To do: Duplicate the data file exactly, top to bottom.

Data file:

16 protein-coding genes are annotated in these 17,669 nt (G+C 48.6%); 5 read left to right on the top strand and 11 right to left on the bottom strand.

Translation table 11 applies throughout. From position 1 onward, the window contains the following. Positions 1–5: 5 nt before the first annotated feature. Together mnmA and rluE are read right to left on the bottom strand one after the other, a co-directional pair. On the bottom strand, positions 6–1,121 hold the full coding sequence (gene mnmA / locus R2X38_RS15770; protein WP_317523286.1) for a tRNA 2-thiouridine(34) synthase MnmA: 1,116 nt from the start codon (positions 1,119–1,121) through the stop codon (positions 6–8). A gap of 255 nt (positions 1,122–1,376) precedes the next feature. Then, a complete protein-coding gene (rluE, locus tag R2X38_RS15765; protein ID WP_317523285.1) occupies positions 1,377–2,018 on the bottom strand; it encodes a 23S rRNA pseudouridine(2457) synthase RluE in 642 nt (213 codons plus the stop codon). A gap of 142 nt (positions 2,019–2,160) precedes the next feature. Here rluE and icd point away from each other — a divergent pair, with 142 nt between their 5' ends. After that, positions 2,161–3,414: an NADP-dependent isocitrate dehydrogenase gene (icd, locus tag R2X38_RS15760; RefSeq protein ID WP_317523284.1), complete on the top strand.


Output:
16 protein-coding genes are annotated in these 17,669 nt (G+C 48.6%); 5 read left to right on the top strand and 11 right to left on the bottom strand.

Translation table 11 applies throughout. From position 1 onward, the window contains the following. Positions 1–5: 5 nt before the first annotated feature. Together mnmA and rluE are read right to left on the bottom strand one after the other, a co-directional pair. On the bottom strand, positions 6–1,121 hold the full coding sequence (gene mnmA / locus R2X38_RS15770; protein WP_317523286.1) for a tRNA 2-thiouridine(34) synthase MnmA: 1,116 nt from the start codon (positions 1,119–1,121) through the stop codon (positions 6–8). A gap of 255 nt (positions 1,122–1,376) precedes the next feature. Then, a complete protein-coding gene (rluE, locus tag R2X38_RS15765; protein ID WP_317523285.1) occupies positions 1,377–2,018 on the bottom strand; it encodes a 23S rRNA pseudouridine(2457) synthase RluE in 642 nt (213 codons plus the stop codon). A gap of 142 nt (positions 2,019–2,160) precedes the next feature. Here rluE and icd point away from each other — a divergent pair, with 142 nt between their 5' ends. After that, positions 2,161–3,414: an NADP-dependent isocitrate dehydrogenase gene (icd, locus tag R2X38_RS15760; RefSeq protein ID WP_317523284.1), complete on the top strand.